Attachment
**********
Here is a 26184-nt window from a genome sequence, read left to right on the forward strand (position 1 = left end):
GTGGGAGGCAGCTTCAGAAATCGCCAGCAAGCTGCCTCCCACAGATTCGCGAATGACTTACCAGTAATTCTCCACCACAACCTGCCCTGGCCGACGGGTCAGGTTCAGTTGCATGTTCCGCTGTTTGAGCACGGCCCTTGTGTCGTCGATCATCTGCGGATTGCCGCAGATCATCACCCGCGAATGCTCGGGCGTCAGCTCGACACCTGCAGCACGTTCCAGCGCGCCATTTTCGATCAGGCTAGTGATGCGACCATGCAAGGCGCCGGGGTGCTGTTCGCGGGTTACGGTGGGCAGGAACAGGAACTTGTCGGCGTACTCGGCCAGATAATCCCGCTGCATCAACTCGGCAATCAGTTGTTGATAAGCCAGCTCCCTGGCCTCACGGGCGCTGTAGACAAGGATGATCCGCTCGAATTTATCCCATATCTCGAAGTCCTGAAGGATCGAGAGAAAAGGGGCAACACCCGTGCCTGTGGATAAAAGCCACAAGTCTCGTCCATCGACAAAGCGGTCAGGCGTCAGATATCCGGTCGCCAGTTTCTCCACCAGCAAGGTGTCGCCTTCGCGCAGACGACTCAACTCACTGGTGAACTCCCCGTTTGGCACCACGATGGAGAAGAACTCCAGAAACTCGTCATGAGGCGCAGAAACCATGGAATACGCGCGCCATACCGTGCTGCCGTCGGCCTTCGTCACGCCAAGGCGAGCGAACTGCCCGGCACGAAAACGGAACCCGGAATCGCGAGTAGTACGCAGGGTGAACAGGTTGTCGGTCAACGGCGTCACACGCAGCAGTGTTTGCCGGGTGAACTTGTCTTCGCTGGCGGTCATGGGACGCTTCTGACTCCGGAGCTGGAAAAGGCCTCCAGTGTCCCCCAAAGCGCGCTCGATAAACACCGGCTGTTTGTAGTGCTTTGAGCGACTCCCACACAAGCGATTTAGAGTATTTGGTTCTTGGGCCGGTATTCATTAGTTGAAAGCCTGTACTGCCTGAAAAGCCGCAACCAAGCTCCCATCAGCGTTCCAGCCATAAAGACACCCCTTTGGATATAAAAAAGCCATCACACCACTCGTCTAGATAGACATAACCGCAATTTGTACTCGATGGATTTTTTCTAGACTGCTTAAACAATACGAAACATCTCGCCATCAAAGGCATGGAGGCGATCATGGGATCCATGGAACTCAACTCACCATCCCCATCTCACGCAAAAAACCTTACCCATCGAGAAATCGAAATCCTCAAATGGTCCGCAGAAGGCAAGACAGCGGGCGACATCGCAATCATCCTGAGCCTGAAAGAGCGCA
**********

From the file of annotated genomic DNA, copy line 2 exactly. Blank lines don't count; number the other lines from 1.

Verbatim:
GTGGGAGGCAGCTTCAGAAATCGCCAGCAAGCTGCCTCCCACAGATTCGCGAATGACTTACCAGTAATTCTCCACCACAACCTGCCCTGGCCGACGGGTCAGGTTCAGTTGCATGTTCCGCTGTTTGAGCACGGCCCTTGTGTCGTCGATCATCTGCGGATTGCCGCAGATCATCACCCGCGAATGCTCGGGCGTCAGCTCGACACCTGCAGCACGTTCCAGCGCGCCATTTTCGATCAGGCTAGTGATGCGACCATGCAAGGCGCCGGGGTGCTGTTCGCGGGTTACGGTGGGCAGGAACAGGAACTTGTCGGCGTACTCGGCCAGATAATCCCGCTGCATCAACTCGGCAATCAGTTGTTGATAAGCCAGCTCCCTGGCCTCACGGGCGCTGTAGACAAGGATGATCCGCTCGAATTTATCCCATATCTCGAAGTCCTGAAGGATCGAGAGAAAAGGGGCAACACCCGTGCCTGTGGATAAAAGCCACAAGTCTCGTCCATCGACAAAGCGGTCAGGCGTCAGATATCCGGTCGCCAGTTTCTCCACCAGCAAGGTGTCGCCTTCGCGCAGACGACTCAACTCACTGGTGAACTCCCCGTTTGGCACCACGATGGAGAAGAACTCCAGAAACTCGTCATGAGGCGCAGAAACCATGGAATACGCGCGCCATACCGTGCTGCCGTCGGCCTTCGTCACGCCAAGGCGAGCGAACTGCCCGGCACGAAAACGGAACCCGGAATCGCGAGTAGTACGCAGGGTGAACAGGTTGTCGGTCAACGGCGTCACACGCAGCAGTGTTTGCCGGGTGAACTTGTCTTCGCTGGCGGTCATGGGACGCTTCTGACTCCGGAGCTGGAAAAGGCCTCCAGTGTCCCCCAAAGCGCGCTCGATAAACACCGGCTGTTTGTAGTGCTTTGAGCGACTCCCACACAAGCGATTTAGAGTATTTGGTTCTTGGGCCGGTATTCATTAGTTGAAAGCCTGTACTGCCTGAAAAGCCGCAACCAAGCTCCCATCAGCGTTCCAGCCATAAAGACACCCCTTTGGATATAAAAAAGCCATCACACCACTCGTCTAGATAGACATAACCGCAATTTGTACTCGATGGATTTTTTCTAGACTGCTTAAACAATACGAAACATCTCGCCATCAAAGGCATGGAGGCGATCATGGGATCCATGGAACTCAACTCACCATCCCCATCTCACGCAAAAAACCTTACCCATCGAGAAATCGAAATCCTCAAATGGTCCGCAGAAGGCAAGACAGCGGGCGACATCGCAATCATCCTGAGCCTGAAAGAGCGCA